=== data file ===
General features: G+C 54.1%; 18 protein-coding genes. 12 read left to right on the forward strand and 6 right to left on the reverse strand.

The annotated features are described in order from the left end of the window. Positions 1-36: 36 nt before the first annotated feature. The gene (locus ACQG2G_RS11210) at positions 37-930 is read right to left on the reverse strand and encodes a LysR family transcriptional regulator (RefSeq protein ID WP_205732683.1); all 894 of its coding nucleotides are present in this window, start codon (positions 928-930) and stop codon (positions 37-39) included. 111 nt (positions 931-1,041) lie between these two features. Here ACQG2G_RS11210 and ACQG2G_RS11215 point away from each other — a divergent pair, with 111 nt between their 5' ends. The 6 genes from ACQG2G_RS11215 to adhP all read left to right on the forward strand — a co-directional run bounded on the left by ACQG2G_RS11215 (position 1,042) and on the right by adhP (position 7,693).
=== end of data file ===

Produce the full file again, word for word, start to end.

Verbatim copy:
General features: G+C 54.1%; 18 protein-coding genes. 12 read left to right on the forward strand and 6 right to left on the reverse strand.

The annotated features are described in order from the left end of the window. Positions 1-36: 36 nt before the first annotated feature. The gene (locus ACQG2G_RS11210) at positions 37-930 is read right to left on the reverse strand and encodes a LysR family transcriptional regulator (RefSeq protein ID WP_205732683.1); all 894 of its coding nucleotides are present in this window, start codon (positions 928-930) and stop codon (positions 37-39) included. 111 nt (positions 931-1,041) lie between these two features. Here ACQG2G_RS11210 and ACQG2G_RS11215 point away from each other — a divergent pair, with 111 nt between their 5' ends. The 6 genes from ACQG2G_RS11215 to adhP all read left to right on the forward strand — a co-directional run bounded on the left by ACQG2G_RS11215 (position 1,042) and on the right by adhP (position 7,693).